Within American democracy, politicians incorporate aspects of stealth authoritarianism into every level of politics. Often, the most brazen political stunts are performed when eyes are pointed elsewhere. This is the case in the passing of Ohio’s House Bill 6, also known as HB6. What began as a bribery scheme between an Ohio legislator and a floundering energy company quickly evolved into a concentrated effort to suppress Ohio citizens’ right to a referendum, violating core democratic processes and harming Ohio’s citizens.
Before discussing the results and future implications of the passing of HB6, the story behind the passing of HB6 should be told. As renewable energy became cheaper following the passage of HB487 in 2008, fossil fuel companies like FirstEnergy realized that their share of the energy industry would decrease with time. Instead of modernizing and investing in clean energy, they decided to influence state politics into passing laws that were beneficial to them. Introducing: Larry Householder. Householder was once the GOP chair of the Ohio state legislature but quit politics after a federal corruption probe investigated him in 2006. He avoided indictment but began to claw his was back into politics after winning a seat again in 2016.
This is where the trouble begins. FirstEnergy wanted legislators to pass laws that would bail out their struggling energy business, and Householder wanted a team of legislators loyal to him that would help to push his agenda. In a match made in heaven, FirstEnergy offered Householder a $59 million slush fund to fund other candidates’ campaigns and get them elected to create a bloc of legislators dedicated to passing their coveted energy bailout bill. And it worked. During the 2018 elections, Householder helped to fund 21 campaigns all over Ohio, and many of them were elected. Step one complete.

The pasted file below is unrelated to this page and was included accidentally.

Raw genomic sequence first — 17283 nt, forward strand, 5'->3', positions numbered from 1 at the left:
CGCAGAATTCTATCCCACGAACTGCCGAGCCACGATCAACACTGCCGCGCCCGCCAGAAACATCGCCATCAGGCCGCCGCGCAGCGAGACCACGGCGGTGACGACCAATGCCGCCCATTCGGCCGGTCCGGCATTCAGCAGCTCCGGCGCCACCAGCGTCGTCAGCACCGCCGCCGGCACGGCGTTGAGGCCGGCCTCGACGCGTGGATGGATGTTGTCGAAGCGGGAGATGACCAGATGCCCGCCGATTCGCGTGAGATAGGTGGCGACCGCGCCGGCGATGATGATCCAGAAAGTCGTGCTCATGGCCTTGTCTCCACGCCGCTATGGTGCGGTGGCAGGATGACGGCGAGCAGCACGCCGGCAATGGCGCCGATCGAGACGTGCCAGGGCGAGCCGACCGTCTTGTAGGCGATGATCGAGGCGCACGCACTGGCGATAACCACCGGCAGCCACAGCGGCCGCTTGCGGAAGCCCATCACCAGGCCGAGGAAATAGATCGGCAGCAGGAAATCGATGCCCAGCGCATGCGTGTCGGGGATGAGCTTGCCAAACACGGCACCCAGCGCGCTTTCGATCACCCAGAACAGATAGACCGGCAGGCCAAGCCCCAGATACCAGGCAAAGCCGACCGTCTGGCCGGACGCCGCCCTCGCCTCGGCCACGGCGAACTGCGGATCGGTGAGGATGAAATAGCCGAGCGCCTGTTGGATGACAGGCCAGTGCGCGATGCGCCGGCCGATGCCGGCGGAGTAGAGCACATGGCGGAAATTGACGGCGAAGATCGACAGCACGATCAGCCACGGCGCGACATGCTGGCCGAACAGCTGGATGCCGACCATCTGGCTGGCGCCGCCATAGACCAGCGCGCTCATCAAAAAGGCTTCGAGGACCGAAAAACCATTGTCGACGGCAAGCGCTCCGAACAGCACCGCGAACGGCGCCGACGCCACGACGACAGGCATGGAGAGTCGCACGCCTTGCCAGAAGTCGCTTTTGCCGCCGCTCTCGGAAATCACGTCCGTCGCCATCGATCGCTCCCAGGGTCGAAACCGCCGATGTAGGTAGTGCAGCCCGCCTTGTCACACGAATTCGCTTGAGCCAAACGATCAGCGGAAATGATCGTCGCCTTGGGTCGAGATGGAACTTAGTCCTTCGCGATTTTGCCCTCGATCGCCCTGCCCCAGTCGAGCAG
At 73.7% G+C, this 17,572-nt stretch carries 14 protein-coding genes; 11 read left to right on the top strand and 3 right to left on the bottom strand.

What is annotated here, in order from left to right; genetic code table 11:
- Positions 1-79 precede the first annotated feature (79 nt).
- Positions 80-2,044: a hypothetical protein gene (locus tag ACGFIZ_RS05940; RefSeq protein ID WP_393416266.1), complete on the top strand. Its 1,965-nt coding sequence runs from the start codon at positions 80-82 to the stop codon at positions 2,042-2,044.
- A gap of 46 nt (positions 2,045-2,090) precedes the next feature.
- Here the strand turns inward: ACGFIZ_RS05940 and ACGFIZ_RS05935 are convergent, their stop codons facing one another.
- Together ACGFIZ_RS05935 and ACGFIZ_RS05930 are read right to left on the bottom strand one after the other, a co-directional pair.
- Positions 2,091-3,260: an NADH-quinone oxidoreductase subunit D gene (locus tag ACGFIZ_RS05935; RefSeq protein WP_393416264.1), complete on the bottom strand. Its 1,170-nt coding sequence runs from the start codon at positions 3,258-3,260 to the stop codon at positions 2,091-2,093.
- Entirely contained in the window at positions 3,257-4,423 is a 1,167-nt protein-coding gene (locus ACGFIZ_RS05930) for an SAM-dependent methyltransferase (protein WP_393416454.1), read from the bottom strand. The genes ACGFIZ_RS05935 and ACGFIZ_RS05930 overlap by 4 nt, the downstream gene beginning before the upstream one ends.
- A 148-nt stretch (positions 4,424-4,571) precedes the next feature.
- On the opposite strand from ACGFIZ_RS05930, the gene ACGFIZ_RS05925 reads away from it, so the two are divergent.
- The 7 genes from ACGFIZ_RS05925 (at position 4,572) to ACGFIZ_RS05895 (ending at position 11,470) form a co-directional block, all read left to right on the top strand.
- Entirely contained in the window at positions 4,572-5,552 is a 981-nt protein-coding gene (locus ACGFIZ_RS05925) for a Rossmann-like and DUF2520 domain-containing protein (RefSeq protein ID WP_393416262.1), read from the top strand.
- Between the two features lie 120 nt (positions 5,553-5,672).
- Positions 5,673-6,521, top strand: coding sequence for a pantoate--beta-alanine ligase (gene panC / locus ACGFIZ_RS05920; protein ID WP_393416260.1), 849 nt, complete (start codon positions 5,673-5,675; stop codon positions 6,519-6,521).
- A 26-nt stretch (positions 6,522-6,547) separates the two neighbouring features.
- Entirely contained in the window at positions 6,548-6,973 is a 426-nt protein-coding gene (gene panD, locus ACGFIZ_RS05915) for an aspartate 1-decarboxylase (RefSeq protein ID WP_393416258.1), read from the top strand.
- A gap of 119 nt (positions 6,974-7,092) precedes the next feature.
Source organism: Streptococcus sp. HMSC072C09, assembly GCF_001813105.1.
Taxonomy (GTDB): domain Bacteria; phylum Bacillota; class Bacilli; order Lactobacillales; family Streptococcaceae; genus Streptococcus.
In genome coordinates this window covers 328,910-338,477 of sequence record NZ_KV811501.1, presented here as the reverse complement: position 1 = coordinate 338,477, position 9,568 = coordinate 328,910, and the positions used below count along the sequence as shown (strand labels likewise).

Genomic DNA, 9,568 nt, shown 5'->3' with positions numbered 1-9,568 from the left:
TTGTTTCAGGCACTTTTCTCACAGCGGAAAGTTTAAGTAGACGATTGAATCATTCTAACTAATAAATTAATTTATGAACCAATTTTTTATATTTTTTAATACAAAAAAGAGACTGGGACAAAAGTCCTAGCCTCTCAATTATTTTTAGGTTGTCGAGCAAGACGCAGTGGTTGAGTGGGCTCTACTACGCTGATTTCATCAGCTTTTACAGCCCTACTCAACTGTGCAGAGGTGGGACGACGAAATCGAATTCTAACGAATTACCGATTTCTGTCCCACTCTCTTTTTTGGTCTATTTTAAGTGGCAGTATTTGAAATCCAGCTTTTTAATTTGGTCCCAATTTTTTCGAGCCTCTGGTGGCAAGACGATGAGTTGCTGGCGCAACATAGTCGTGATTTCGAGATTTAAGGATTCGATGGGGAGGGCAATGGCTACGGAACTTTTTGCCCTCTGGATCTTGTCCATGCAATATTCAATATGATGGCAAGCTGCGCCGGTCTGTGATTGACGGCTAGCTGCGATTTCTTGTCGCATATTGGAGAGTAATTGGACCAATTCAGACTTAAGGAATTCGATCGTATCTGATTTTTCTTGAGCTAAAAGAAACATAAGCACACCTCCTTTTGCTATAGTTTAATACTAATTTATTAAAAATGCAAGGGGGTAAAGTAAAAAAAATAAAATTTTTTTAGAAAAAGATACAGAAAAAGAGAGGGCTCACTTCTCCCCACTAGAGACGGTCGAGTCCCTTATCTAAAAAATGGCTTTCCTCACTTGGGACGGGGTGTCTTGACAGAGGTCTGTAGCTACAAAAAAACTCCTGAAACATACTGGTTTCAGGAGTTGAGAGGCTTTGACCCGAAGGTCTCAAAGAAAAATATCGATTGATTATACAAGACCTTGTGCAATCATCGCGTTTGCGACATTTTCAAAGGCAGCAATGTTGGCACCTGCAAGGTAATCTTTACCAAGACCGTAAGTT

With the help from his legislature loyalists, in January of 2019, Householder was lifted to Speaker of the House in the Ohio State Legislature. By April, his plan set in motion, Householder revealed House Bill 6 to the public. This bill was disguised as a nuclear bailout bill. It did offer bailout money to Ohio’s two nuclear power plants, but underneath that façade was the true purpose of the bill: to bail out Ohio coal and FirstEnergy Corp. The bill limited many of the statutes that the 2008 renewable energy bill introduced and increased utility prices for Ohioans across the state. By May, the bill had passed both houses and Governor Mike DeWine signed it into law. The plan had finally bore fruit. Everything went according to plan; until two wrenches were thrown into it.
Wrench number 1: Ohioans were generally unhappy that this bill had passed, and critic groups began to organize a signature campaign to bring the law to a referendum. Larry Householder and his supporters then organized ad campaigns claiming that signatures were helping Chinese financial interests in Ohio, attempting to play on fears of foreign intervention. More troublingly, his team began bribing signature gatherers with $2,500 and a one-way ticket home in exchange for stopping their gathering of signatures. This worked, and critics did not get enough signatures to move onto a referendum before the bill took effect in late October 2019.
Wrench number 2: the FBI had been gathering information on this whole operation and finished their undercover investigation in July 2020 and began initial arrests, including Householder himself. While funding campaigns with dark money is not technically illegal, Householder and Co. made one fatal error: they kept some of the money for themselves. And thus begins their undoing.